Placeholder Image

Subtitles section Play video

  • Hi this is Tutor Nick P and this is Noun Phrase 162. The noun phrase today is

  • Black Swan or we sometimes we say a Black Swan event. Okay. Let's take a look

  • at the note here. Often when we hear someone talk about a Black Swan,

  • especially in business or investment news networks, they are usually referring

  • to a Black Swan event. Okay. A Black Swan event is one in which it is very

  • unpredictable that seems to come out of nowhere and has a very severe

  • consequence. A Black Swan could also have the meaning of something rare or very

  • rare. The origin of the phrase dates back to the second century. It comes from the

  • Roman poet named Juvenal who was trying to characterize something being rare.

  • Here is the actual quote "Rara avis in Terris Negro que similia cyngo. " Okay.

  • That was in Latin. This translated to " A rare bird in the lands and very much

  • like a Black Swan.' Ironically, at this time most people believed there was no

  • such thing as a Black Swan because all previous records recorded swans

  • as white. So nobody had ever seen a Black Swan or at least not in Rome anyway. Even

  • up to the 16th century, this quote was used to state that something was

  • impossible. So it was used because everybody believed there was no such

  • thing as a black swan. Okay. Let's continue. Okay. Good.

  • However in the year 1697 , Dutch explorer, William de

  • Vlamingh. I don't know. Documented seeing black swans in Western Australia.

  • So there is actually a species of black swans that do come from Australia. The

  • term then came to mean that something believed to be impossible might be

  • disproven in the future. Yeah. It's kind of an ironic turn. All right. Let's continue. The

  • term Black Swan event came about due to author Nasim Nicholas Taleb in his book

  • "Fooled by Randomness" in 2001. In 2007 he popularized the term more in his book

  • called "The Black Swan. " The same name. Now the term is used to refer to any

  • unpredictable event that has a high impact and is rationalized about later.

  • Okay. Let's continue. All right. Now and we just have a couple of examples here.

  • Example number one. Yeah. Some economists fear that the corona virus

  • could be the black swan that crashes the world's financial system. Yeah . A number of

  • people have predicted a crash of the world's financial system like ever since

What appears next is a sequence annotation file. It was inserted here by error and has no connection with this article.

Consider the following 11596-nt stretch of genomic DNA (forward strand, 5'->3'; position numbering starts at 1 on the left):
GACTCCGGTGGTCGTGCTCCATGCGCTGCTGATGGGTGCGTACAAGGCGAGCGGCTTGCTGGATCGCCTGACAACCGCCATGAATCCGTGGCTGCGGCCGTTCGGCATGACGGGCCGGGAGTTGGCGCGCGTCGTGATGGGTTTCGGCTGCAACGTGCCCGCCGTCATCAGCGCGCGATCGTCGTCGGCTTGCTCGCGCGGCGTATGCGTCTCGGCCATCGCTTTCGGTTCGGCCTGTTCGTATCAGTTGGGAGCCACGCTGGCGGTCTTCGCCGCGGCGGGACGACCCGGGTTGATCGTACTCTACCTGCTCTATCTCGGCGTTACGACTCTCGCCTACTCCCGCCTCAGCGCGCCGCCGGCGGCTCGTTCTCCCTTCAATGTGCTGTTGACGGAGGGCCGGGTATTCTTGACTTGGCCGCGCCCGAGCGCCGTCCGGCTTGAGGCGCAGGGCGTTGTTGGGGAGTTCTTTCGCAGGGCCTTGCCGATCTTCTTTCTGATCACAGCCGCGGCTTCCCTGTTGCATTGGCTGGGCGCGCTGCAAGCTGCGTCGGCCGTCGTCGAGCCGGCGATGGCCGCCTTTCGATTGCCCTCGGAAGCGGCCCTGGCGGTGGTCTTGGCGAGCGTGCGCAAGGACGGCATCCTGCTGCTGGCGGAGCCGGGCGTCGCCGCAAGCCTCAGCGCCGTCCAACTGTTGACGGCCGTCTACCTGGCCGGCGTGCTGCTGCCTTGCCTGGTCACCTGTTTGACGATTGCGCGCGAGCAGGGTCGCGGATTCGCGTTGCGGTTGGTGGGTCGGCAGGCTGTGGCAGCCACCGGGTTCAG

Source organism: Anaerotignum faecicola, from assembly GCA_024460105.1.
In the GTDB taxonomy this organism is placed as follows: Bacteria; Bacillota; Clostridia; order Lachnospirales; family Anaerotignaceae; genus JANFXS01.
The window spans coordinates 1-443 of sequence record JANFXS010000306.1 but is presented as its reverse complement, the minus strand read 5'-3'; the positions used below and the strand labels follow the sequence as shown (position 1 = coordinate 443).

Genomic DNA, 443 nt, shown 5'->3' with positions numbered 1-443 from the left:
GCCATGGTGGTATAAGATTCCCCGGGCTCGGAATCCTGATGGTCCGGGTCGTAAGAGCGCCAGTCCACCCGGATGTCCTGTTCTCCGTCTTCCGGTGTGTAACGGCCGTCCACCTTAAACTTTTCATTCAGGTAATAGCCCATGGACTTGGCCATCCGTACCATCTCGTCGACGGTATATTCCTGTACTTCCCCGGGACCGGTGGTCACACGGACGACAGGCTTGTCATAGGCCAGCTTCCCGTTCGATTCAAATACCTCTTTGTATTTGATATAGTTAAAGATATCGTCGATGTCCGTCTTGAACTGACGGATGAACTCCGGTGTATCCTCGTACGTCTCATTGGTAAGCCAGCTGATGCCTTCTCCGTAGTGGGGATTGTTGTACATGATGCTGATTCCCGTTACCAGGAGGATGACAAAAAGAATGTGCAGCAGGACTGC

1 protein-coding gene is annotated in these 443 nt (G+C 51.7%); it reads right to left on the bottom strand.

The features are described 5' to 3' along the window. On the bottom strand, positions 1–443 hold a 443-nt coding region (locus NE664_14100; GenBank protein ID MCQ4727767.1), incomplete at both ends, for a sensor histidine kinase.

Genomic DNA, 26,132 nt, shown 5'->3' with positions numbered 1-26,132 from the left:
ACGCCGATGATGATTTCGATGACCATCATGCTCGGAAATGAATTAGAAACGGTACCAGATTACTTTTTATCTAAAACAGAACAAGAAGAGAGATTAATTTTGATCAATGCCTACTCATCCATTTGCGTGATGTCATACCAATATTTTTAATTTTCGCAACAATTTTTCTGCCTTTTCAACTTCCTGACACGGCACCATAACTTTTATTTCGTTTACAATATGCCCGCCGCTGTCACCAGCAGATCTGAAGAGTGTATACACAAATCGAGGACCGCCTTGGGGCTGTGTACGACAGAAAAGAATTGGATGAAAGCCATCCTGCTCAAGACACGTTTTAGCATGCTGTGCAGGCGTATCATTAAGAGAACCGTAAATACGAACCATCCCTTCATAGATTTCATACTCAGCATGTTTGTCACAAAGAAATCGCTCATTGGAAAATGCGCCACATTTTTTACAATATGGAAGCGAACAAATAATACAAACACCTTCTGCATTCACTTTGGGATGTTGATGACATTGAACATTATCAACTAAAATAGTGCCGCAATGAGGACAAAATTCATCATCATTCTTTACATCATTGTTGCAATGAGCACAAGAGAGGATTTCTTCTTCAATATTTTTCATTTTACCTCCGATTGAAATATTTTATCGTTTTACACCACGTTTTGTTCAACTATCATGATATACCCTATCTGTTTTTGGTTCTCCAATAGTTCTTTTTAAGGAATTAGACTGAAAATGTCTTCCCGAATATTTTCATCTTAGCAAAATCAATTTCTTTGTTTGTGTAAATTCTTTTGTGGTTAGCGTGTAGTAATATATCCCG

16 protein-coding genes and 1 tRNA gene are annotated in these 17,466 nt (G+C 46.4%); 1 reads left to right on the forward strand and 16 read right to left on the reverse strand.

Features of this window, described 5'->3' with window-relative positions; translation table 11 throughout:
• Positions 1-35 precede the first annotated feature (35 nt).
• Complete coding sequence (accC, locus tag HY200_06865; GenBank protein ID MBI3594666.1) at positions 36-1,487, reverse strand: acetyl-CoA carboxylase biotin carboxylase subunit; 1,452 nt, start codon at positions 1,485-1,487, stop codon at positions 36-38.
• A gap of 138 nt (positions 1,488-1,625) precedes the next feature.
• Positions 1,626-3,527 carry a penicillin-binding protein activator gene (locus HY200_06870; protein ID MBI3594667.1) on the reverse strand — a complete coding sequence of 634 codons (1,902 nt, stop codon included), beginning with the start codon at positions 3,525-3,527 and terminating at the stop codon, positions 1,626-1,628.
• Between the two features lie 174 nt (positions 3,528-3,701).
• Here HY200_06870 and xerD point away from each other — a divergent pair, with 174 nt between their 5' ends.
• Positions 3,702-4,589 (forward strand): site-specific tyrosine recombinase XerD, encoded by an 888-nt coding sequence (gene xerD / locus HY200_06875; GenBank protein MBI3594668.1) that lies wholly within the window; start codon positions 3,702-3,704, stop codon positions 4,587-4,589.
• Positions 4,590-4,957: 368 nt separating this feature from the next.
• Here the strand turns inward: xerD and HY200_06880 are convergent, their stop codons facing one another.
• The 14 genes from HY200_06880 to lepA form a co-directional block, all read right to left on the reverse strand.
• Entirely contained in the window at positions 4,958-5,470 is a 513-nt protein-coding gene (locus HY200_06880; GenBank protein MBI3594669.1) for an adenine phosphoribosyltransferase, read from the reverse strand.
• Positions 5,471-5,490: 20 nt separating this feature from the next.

• 2008 . Because the world is filled with way too much debt, but they said that you know it

  • probably wouldn't be something that you kind of see because you know probably

  • central banks and politicians will try to do something to stop that. What we

  • really bring it down is something that's by surprise. Some Black Swan that they

  • don't see coming and it just makes the whole thing collapse. So that's what

  • they've often talked about. So you often hear of the Black Swan used in that way.

  • And let's just give the second example here. Yeah. Nasim Nicholas Taleb you know,

  • the guy that wrote the book gives examples of black swans such as 9/11 or

  • the 9/11 attacks. You know, because that would have been maybe not so predictable.

  • The collapse of the Soviet Union, World War 1 etc. So

  • these are ones where he's saying were you know something could just come up

  • out of nowhere. You don't expect it. It coud have a great impact and that's

  • why they said you know , even one that you forecast ... you can never know if some

  • Black Swan could come out of nowhere and change everything. Okay. Anyway, I hope you

  • got it. I hope it was informative. Thank you for your time.

  • Bye-bye.

Hi this is Tutor Nick P and this is Noun Phrase 162. The noun phrase today is

Subtitles and vocabulary

Operation of videos Adjust the video here to display the subtitles

B1 US black swan swan black noun phrase event noun

English Tutor Nick P Noun Phrase (162) Black Swan or Black Swan Event - Origin

  • 5 0
    anitawu12 posted on 2020/03/30
Video vocabulary